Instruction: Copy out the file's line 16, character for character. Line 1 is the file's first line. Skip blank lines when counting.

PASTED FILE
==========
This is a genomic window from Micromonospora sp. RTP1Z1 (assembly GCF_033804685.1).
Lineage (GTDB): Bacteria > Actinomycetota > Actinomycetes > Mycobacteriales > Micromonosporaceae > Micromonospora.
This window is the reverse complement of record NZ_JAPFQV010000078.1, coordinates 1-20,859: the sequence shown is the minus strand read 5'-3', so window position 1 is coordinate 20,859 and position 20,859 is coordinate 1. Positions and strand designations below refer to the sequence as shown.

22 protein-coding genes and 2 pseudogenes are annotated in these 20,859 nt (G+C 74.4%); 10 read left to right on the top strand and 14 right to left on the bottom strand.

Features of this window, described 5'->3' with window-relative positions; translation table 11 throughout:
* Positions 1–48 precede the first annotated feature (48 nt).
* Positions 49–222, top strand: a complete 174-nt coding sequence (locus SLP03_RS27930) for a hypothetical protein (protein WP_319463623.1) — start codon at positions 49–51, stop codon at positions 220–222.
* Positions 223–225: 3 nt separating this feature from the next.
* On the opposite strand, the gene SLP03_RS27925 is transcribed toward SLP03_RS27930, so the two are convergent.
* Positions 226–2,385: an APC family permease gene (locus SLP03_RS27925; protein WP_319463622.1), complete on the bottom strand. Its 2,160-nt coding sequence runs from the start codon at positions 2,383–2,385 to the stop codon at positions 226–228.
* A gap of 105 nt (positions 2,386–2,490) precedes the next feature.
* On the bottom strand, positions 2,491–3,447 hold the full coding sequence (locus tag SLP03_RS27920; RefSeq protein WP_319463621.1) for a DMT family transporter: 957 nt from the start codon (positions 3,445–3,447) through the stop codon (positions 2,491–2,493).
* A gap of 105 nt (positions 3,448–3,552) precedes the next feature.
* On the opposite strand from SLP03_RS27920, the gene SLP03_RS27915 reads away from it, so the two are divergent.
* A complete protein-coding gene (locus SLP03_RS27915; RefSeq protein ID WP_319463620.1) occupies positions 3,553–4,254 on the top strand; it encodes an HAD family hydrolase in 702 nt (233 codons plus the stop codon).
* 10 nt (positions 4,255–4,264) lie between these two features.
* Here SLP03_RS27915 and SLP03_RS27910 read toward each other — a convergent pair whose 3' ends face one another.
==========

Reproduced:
* 10 nt (positions 4,255–4,264) lie between these two features.